“You’re right,” said Siri.

“I’m always right,” said Daeng. She squeezed his hand and smiled and returned to the chore of readying her restaurant. She was startled by the sound of hammering from the back room.

“What’s that?” she asked. “Nyot, the doorman,” said Siri.

“He’s still here?” asked Daeng. “How long does it take to put in a door?”

Mr. Nyot, the carpenter, was busy hanging. Following the previous monsoons, the door had changed shape and would no longer close. Daeng was not afraid of intruders. Ever since it was installed when the shop house was rebuilt, that door had never been locked. Nobody could remember where the key was. There were no security issues in Vientiane. The Party wouldn’t allow such a thing. All the burglars were safely behind bars on the detention islands. The ill-fitting door banged in the wind and Mr. Nyot had promised them a nice new door at a special price. But it was also a special door. Daeng went to inspect the work.

“What’s that?” she asked, pointing at the missing rectangle of wood at the base.

“It’s a dog entrance,” said Nyot. “It’s a hole,” said Daeng.

“Right now it may look like a hole,” said Nyot, “but over there I have a flap with hinges that I will attach shortly.”

“That’s not what I ordered,” said Daeng.

“Maybe not. But this door is five-thousand kip cheaper than the next in the range. And I did notice that you have a dog outside that seems unable to enter the building.”

“That dog has never entered a building,” said Daeng. “Not because it’s unable to but because it has some canine dread of being inside.”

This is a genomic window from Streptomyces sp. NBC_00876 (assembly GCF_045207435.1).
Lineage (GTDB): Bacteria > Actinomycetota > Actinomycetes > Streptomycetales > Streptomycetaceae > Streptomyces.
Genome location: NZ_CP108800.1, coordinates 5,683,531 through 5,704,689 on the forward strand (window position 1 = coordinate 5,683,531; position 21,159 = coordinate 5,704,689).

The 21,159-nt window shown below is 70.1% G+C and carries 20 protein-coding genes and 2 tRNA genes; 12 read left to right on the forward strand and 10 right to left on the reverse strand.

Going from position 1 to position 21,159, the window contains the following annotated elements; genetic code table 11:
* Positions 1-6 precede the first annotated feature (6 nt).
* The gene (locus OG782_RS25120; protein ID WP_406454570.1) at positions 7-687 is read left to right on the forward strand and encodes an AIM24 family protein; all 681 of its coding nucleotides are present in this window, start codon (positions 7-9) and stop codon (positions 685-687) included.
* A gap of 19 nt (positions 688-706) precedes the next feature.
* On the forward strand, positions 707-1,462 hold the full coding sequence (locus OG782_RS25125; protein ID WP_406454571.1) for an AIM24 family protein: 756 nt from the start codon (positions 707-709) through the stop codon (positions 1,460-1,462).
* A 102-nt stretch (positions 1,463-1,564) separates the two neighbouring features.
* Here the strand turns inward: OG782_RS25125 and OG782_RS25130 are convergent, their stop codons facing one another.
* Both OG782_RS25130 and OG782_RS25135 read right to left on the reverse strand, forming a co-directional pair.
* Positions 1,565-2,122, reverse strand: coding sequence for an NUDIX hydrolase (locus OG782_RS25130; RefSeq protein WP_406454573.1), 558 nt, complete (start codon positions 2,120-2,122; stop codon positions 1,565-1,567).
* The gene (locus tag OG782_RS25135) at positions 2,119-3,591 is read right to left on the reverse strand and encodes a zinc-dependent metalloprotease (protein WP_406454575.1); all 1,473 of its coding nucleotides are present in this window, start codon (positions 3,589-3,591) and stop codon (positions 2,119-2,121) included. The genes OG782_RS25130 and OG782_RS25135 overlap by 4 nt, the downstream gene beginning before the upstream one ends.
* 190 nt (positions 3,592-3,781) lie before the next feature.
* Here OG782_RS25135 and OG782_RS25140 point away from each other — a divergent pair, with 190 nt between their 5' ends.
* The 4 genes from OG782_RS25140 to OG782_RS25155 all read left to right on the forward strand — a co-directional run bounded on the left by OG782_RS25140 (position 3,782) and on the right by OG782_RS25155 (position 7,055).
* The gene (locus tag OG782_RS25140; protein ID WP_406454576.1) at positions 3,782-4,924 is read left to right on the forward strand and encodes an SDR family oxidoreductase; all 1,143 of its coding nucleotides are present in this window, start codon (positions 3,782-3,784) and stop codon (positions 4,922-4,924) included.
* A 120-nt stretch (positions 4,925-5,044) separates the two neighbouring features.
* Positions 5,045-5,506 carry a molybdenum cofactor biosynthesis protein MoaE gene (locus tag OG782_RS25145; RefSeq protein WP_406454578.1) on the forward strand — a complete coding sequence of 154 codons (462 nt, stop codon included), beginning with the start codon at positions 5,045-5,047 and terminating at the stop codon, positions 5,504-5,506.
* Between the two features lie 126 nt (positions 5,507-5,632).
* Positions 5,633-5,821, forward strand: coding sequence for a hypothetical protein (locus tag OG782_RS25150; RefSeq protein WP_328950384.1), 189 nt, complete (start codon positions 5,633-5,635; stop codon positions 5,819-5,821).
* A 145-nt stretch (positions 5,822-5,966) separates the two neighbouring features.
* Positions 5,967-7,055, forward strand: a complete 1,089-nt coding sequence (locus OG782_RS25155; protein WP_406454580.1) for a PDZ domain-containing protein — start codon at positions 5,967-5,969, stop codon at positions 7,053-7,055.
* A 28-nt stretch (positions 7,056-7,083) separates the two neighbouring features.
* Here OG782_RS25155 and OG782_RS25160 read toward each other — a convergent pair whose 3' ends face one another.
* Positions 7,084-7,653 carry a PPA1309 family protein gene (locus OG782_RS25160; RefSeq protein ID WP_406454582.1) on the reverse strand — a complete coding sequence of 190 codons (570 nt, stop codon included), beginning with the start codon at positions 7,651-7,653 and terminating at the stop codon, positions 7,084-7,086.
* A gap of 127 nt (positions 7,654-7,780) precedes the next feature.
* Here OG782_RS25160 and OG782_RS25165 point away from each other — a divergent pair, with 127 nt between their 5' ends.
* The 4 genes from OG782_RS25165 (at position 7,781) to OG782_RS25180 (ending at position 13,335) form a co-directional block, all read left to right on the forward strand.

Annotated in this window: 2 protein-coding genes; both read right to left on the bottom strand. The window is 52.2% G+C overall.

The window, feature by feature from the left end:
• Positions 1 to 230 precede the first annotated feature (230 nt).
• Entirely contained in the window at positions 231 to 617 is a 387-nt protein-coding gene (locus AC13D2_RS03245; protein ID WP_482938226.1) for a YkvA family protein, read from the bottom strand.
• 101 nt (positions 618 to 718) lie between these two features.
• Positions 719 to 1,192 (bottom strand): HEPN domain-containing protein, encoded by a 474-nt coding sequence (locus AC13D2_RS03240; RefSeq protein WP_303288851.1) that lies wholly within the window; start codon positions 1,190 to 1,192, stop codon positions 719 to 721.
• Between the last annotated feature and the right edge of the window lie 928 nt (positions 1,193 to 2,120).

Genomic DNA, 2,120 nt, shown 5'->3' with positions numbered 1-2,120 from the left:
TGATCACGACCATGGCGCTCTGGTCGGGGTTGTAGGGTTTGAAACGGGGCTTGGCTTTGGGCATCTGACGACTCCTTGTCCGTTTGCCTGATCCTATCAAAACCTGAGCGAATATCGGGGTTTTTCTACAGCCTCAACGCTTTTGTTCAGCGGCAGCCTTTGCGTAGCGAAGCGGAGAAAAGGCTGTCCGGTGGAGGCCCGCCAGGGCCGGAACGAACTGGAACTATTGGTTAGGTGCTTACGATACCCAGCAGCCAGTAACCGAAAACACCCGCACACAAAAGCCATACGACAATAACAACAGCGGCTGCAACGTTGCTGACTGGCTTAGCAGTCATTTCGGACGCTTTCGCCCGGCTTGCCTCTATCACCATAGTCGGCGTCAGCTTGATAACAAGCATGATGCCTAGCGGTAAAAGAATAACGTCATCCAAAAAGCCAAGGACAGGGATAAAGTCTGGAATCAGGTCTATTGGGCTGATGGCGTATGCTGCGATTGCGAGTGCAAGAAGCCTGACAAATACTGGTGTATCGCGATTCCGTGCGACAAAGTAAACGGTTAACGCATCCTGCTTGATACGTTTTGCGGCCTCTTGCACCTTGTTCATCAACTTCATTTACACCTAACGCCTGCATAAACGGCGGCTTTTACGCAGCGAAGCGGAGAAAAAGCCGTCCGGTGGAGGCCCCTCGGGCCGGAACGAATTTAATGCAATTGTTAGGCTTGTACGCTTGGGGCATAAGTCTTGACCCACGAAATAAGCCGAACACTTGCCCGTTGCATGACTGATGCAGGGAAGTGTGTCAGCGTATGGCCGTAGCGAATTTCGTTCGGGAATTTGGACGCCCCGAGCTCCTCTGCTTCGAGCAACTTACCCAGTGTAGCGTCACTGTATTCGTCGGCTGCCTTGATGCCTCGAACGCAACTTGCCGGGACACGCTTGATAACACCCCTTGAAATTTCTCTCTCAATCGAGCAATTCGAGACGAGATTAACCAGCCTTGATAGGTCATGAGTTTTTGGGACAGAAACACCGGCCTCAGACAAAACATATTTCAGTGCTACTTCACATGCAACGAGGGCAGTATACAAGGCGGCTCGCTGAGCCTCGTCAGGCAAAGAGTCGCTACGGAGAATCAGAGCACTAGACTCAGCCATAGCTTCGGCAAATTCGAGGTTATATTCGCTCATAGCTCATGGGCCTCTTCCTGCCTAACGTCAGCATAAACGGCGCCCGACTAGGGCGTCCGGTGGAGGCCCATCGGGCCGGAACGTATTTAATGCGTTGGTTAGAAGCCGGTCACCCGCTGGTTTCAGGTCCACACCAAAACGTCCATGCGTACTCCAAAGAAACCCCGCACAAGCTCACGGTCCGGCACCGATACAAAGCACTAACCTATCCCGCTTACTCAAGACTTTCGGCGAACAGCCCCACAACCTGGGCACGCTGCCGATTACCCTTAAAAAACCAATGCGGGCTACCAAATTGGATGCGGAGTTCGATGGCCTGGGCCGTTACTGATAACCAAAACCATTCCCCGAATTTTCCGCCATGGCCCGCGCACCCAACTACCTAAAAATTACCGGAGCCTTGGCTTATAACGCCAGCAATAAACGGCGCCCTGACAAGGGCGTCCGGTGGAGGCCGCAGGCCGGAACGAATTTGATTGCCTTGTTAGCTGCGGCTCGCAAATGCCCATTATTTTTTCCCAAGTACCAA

“Well, when it gets over its fear this will be the perfect door for it.”

She couldn’t be bothered to argue and the saved five-thousand kip would come in  handy even though  it was a tiny sum. But she was sure that when the wind blew from then on, the dog flap would bang through  the night and the hinges would creak and they would miss their old one. She was very pessimistic when it came to doors.

Siri laughed at their exchange as he wiped the tabletops with a dishcloth and thought back to his last contact with Auntie Bpoo, his unhelpful, unpleasant spirit guide. It had been a while. She had him on some kind of training program. He’d passed “taking control of his own destiny” and “awareness,” and he was ready for the next test but for some reason she’d gone mute. He attempted to evoke her often, but the channel was off air. Often, he wished his life could have been, not normal exactly, but more under his own control. Daeng was saying something behind him.

“What was that?” Siri asked.

“I said the ribbon was a nice touch,” said Daeng. “What ribbon’s that?”

“You didn’t decorate the dog?”

“Not sure I know what you’re talking about.”

“The ribbon, Siri. You didn’t see him out there? Ugly has a rather sweet pink bow on his tail.”

“Nothing to do with me,” he said walking to the street. Ugly was under the tree guarding the bicycle. Sure enough, he was wearing a ribbon with a silk flower, and from the rear he looked like a mangy birthday present.

Siri laughed. “This looks like the work of a certain Down syndrome comedian I know,” he said.

“Can’t blame Geung and his bride this time,” said Daeng. “In case you haven’t noticed, we’re doing all the noodle work here. He and Tukta won’t be back from their honeymoon for another week. And Ugly was not so beautifully kitted out when I left this morning. Don’t take it off. He looks adorable.”

Siri was bent double inspecting the dog’s rear end. There was more of a sausage than an actual tail so it was surprising the decorator had found enough length to tie on the bow and that Ugly would allow it.

“It appears to have a message attached,” Siri said. “There’s a small capsule hanging from it. Lucky he didn’t need to go to the bathroom before you noticed it.”

“A message?” She smiled. “How thrilling.”